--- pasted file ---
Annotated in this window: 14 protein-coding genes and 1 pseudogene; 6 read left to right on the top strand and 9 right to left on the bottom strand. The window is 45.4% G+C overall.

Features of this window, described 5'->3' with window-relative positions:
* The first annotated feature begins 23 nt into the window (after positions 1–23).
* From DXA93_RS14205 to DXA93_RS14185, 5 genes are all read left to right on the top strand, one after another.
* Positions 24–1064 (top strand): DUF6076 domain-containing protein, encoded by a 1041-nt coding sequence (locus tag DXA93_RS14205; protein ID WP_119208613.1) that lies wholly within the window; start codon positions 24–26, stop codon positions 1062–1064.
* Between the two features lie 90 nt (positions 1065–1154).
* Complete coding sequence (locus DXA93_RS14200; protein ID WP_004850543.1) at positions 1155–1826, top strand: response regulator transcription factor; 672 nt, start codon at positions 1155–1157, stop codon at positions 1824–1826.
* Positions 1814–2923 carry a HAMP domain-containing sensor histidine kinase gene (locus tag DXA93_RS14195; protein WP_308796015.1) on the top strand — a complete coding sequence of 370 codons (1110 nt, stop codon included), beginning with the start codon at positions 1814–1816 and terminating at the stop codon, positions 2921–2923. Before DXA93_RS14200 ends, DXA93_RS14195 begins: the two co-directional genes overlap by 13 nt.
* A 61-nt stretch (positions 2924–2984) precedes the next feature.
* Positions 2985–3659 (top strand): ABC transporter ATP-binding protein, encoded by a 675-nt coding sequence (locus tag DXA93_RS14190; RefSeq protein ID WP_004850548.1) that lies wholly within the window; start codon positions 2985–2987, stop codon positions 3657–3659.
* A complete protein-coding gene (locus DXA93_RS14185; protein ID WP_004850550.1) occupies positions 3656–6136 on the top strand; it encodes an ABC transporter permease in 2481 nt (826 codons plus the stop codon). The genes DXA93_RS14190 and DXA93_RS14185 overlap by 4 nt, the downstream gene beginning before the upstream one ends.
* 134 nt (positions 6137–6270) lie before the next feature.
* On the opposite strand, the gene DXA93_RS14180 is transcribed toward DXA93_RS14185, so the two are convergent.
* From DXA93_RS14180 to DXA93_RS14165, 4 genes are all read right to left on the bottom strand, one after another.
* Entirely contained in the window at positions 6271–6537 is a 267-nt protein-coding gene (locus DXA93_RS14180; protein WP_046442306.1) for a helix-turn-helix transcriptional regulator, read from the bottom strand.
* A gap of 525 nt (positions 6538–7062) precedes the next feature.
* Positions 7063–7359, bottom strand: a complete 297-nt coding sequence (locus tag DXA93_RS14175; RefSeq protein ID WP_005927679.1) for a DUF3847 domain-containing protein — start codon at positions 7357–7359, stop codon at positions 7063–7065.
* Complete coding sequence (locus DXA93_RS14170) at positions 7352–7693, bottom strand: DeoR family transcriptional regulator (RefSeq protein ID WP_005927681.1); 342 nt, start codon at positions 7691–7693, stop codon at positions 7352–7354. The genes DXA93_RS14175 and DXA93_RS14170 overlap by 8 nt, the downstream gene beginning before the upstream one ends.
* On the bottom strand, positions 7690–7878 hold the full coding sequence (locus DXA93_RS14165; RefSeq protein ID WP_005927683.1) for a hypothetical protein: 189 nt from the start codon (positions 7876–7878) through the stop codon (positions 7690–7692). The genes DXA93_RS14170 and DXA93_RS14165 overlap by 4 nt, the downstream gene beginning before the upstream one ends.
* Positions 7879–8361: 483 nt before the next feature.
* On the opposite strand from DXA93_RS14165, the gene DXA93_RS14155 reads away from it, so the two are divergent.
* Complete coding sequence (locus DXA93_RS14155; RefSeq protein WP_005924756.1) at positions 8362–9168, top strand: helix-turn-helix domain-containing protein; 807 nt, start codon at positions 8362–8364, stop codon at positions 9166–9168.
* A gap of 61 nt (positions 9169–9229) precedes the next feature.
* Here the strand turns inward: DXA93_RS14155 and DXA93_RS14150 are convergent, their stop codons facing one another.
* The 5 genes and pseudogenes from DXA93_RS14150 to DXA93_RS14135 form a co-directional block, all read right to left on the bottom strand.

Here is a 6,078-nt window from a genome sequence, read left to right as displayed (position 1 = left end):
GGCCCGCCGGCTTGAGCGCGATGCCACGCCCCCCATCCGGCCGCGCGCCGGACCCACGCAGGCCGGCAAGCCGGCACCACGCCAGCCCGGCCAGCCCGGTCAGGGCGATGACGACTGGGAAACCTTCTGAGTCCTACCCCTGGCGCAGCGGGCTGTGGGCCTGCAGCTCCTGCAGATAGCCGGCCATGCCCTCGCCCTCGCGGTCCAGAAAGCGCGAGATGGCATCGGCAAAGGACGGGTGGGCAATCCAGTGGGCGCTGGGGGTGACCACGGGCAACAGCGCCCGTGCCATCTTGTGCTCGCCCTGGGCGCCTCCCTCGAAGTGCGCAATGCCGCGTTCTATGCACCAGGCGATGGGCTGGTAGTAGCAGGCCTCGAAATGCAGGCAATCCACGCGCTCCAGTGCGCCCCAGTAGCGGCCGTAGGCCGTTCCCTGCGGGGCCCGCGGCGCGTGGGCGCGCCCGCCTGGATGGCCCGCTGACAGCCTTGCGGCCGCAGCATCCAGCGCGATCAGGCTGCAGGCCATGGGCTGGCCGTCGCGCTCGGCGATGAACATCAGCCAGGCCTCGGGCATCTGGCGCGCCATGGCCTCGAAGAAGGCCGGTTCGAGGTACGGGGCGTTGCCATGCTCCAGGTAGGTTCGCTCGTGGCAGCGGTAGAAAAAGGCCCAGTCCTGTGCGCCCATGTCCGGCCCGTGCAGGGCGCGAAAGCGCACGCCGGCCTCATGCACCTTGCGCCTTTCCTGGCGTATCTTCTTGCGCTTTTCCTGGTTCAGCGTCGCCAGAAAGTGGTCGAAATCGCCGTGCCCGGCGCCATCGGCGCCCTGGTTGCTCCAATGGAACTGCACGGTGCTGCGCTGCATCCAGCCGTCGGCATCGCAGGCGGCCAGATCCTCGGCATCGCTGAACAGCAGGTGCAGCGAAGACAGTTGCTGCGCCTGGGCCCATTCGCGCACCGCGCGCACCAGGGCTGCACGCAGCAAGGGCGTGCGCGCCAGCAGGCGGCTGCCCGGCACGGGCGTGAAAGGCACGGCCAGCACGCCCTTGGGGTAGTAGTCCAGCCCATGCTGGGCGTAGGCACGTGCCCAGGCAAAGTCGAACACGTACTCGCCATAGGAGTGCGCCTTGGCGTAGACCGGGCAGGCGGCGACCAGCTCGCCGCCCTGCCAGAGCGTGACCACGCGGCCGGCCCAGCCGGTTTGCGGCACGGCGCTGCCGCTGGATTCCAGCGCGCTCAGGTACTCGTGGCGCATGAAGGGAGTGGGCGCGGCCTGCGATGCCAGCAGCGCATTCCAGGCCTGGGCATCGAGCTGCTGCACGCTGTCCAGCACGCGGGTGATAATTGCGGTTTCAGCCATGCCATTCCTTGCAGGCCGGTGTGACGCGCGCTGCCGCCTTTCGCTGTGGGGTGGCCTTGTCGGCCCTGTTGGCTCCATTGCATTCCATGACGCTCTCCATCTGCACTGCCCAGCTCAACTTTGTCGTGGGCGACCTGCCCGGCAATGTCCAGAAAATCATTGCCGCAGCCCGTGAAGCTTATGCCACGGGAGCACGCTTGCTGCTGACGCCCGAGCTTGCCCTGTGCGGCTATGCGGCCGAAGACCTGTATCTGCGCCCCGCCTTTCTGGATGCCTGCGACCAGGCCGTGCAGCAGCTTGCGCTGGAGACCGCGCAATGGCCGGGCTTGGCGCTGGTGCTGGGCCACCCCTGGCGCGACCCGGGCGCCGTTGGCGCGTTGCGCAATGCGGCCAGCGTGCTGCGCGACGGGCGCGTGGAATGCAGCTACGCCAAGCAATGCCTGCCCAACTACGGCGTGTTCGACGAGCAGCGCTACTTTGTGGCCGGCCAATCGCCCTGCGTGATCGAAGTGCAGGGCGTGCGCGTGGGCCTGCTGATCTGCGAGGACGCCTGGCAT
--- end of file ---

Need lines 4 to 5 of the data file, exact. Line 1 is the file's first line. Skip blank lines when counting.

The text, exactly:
* From DXA93_RS14205 to DXA93_RS14185, 5 genes are all read left to right on the top strand, one after another.
* Positions 24–1064 (top strand): DUF6076 domain-containing protein, encoded by a 1041-nt coding sequence (locus tag DXA93_RS14205; protein ID WP_119208613.1) that lies wholly within the window; start codon positions 24–26, stop codon positions 1062–1064.